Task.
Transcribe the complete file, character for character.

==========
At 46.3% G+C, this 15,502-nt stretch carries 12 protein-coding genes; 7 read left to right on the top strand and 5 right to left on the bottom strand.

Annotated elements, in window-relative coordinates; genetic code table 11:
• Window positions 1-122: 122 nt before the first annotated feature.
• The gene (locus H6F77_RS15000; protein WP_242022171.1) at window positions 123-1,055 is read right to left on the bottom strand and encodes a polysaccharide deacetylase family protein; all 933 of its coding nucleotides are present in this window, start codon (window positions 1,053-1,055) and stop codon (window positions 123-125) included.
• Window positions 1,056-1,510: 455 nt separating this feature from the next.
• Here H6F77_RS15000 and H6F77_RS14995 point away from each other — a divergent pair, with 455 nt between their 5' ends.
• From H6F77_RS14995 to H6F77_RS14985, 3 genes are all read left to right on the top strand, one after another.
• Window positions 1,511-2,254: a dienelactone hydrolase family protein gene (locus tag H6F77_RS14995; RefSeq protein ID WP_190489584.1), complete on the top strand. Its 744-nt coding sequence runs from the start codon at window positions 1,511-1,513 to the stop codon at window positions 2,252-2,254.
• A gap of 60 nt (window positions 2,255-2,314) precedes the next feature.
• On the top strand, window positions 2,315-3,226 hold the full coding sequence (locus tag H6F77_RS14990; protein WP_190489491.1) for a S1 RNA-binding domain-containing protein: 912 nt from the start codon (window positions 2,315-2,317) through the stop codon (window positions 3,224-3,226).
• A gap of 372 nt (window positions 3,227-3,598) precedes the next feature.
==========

At 46.3% G+C, this 15,502-nt stretch carries 12 protein-coding genes; 7 read left to right on the top strand and 5 right to left on the bottom strand.

Annotated elements, in window-relative coordinates; genetic code table 11:
• Window positions 1-122: 122 nt before the first annotated feature.
• The gene (locus H6F77_RS15000; protein WP_242022171.1) at window positions 123-1,055 is read right to left on the bottom strand and encodes a polysaccharide deacetylase family protein; all 933 of its coding nucleotides are present in this window, start codon (window positions 1,053-1,055) and stop codon (window positions 123-125) included.
• Window positions 1,056-1,510: 455 nt separating this feature from the next.
• Here H6F77_RS15000 and H6F77_RS14995 point away from each other — a divergent pair, with 455 nt between their 5' ends.
• From H6F77_RS14995 to H6F77_RS14985, 3 genes are all read left to right on the top strand, one after another.
• Window positions 1,511-2,254: a dienelactone hydrolase family protein gene (locus tag H6F77_RS14995; RefSeq protein ID WP_190489584.1), complete on the top strand. Its 744-nt coding sequence runs from the start codon at window positions 1,511-1,513 to the stop codon at window positions 2,252-2,254.
• A gap of 60 nt (window positions 2,255-2,314) precedes the next feature.
• On the top strand, window positions 2,315-3,226 hold the full coding sequence (locus tag H6F77_RS14990; protein WP_190489491.1) for a S1 RNA-binding domain-containing protein: 912 nt from the start codon (window positions 2,315-2,317) through the stop codon (window positions 3,224-3,226).
• A gap of 372 nt (window positions 3,227-3,598) precedes the next feature.